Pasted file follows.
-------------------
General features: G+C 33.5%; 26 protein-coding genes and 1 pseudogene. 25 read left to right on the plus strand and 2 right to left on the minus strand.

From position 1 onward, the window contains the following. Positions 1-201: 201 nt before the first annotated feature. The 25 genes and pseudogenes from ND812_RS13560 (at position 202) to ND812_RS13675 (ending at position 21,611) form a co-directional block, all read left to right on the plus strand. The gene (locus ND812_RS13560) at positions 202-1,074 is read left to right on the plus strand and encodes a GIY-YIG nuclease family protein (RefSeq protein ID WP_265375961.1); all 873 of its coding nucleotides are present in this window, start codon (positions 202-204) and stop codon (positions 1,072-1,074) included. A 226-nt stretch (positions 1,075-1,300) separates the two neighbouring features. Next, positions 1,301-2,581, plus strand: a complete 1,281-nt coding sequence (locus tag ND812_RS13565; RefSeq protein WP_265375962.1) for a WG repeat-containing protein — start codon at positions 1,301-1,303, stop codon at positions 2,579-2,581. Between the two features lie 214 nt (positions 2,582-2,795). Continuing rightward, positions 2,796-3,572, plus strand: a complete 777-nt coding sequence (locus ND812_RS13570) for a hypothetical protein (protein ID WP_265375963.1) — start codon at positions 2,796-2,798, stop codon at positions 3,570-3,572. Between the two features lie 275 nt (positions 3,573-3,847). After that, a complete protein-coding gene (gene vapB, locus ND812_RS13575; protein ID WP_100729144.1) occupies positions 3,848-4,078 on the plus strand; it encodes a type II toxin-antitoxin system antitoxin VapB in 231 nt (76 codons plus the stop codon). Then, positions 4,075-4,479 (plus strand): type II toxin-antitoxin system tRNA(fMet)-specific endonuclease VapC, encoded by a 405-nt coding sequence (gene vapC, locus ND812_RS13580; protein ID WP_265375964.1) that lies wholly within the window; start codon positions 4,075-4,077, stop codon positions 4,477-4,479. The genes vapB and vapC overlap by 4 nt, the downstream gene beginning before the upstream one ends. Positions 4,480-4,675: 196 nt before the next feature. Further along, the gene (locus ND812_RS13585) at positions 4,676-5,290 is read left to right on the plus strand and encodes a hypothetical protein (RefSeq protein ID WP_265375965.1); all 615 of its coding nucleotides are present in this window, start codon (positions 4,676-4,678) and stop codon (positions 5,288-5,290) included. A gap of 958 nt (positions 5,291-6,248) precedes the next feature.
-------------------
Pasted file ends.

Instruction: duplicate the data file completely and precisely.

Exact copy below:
General features: G+C 33.5%; 26 protein-coding genes and 1 pseudogene. 25 read left to right on the plus strand and 2 right to left on the minus strand.

From position 1 onward, the window contains the following. Positions 1-201: 201 nt before the first annotated feature. The 25 genes and pseudogenes from ND812_RS13560 (at position 202) to ND812_RS13675 (ending at position 21,611) form a co-directional block, all read left to right on the plus strand. The gene (locus ND812_RS13560) at positions 202-1,074 is read left to right on the plus strand and encodes a GIY-YIG nuclease family protein (RefSeq protein ID WP_265375961.1); all 873 of its coding nucleotides are present in this window, start codon (positions 202-204) and stop codon (positions 1,072-1,074) included. A 226-nt stretch (positions 1,075-1,300) separates the two neighbouring features. Next, positions 1,301-2,581, plus strand: a complete 1,281-nt coding sequence (locus tag ND812_RS13565; RefSeq protein WP_265375962.1) for a WG repeat-containing protein — start codon at positions 1,301-1,303, stop codon at positions 2,579-2,581. Between the two features lie 214 nt (positions 2,582-2,795). Continuing rightward, positions 2,796-3,572, plus strand: a complete 777-nt coding sequence (locus ND812_RS13570) for a hypothetical protein (protein ID WP_265375963.1) — start codon at positions 2,796-2,798, stop codon at positions 3,570-3,572. Between the two features lie 275 nt (positions 3,573-3,847). After that, a complete protein-coding gene (gene vapB, locus ND812_RS13575; protein ID WP_100729144.1) occupies positions 3,848-4,078 on the plus strand; it encodes a type II toxin-antitoxin system antitoxin VapB in 231 nt (76 codons plus the stop codon). Then, positions 4,075-4,479 (plus strand): type II toxin-antitoxin system tRNA(fMet)-specific endonuclease VapC, encoded by a 405-nt coding sequence (gene vapC, locus ND812_RS13580; protein ID WP_265375964.1) that lies wholly within the window; start codon positions 4,075-4,077, stop codon positions 4,477-4,479. The genes vapB and vapC overlap by 4 nt, the downstream gene beginning before the upstream one ends. Positions 4,480-4,675: 196 nt before the next feature. Further along, the gene (locus ND812_RS13585) at positions 4,676-5,290 is read left to right on the plus strand and encodes a hypothetical protein (RefSeq protein ID WP_265375965.1); all 615 of its coding nucleotides are present in this window, start codon (positions 4,676-4,678) and stop codon (positions 5,288-5,290) included. A gap of 958 nt (positions 5,291-6,248) precedes the next feature.